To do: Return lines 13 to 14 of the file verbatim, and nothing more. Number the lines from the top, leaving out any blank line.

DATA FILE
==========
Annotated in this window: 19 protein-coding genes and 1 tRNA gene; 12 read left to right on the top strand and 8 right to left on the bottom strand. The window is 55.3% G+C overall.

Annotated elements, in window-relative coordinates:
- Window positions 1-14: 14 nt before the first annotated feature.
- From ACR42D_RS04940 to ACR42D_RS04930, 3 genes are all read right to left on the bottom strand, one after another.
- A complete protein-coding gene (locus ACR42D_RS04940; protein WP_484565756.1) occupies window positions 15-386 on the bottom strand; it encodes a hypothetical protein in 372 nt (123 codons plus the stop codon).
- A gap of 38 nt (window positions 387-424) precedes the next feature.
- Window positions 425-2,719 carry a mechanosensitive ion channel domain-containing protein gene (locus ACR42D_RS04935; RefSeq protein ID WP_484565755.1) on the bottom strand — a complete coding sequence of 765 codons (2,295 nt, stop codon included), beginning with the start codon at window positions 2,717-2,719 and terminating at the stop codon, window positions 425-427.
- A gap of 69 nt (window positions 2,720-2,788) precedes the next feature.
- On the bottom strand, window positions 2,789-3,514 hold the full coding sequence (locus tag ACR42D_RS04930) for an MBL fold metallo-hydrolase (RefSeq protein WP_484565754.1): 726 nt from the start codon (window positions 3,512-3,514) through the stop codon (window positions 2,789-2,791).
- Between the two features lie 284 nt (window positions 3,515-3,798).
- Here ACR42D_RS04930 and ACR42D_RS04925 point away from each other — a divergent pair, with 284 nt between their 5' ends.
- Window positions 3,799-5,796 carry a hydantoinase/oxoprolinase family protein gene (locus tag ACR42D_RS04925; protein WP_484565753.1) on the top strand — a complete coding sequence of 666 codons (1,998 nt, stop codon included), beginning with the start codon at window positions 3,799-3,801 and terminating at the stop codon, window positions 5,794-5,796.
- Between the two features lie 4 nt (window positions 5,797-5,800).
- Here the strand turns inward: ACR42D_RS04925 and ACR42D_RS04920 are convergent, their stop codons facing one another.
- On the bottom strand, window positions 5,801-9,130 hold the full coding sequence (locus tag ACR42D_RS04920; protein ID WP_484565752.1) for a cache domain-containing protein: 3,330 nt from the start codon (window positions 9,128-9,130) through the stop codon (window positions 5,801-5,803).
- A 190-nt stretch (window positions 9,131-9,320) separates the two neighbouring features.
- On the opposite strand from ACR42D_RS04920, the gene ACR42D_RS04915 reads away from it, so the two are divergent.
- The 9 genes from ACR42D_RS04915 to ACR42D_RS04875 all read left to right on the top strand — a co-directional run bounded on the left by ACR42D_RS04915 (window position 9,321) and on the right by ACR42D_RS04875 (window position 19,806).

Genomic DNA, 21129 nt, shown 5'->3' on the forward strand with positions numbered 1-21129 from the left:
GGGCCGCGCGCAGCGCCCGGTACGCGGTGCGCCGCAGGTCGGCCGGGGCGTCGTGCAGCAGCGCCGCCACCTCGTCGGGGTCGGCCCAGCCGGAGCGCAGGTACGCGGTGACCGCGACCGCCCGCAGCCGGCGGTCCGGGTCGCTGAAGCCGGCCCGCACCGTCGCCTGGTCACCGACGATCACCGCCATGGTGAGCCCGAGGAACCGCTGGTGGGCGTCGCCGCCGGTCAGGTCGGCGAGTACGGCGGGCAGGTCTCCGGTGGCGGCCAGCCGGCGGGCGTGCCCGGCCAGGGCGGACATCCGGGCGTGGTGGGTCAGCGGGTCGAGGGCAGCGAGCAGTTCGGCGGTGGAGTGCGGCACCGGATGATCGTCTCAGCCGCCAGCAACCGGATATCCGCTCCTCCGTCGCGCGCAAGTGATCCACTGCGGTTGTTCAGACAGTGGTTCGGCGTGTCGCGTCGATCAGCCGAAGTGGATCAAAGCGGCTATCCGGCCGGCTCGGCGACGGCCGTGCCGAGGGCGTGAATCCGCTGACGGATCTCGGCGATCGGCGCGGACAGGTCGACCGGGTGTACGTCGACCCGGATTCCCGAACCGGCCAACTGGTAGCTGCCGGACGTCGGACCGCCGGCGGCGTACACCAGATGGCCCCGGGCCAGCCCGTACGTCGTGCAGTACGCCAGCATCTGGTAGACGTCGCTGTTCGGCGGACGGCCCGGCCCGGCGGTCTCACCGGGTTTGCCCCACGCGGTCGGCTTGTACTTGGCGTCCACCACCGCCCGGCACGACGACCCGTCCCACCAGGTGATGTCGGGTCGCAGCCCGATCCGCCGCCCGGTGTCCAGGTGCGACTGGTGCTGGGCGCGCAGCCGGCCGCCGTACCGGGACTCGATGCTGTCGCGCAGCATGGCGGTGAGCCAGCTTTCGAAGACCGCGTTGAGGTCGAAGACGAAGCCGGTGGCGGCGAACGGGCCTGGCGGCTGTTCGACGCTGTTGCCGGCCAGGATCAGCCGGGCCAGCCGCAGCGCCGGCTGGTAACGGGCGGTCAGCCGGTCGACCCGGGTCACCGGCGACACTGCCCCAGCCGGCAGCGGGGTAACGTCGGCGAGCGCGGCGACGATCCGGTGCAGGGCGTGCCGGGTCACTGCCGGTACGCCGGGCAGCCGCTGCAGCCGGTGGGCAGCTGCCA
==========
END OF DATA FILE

- Between the two features lie 4 nt (window positions 5,797-5,800).
- Here the strand turns inward: ACR42D_RS04925 and ACR42D_RS04920 are convergent, their stop codons facing one another.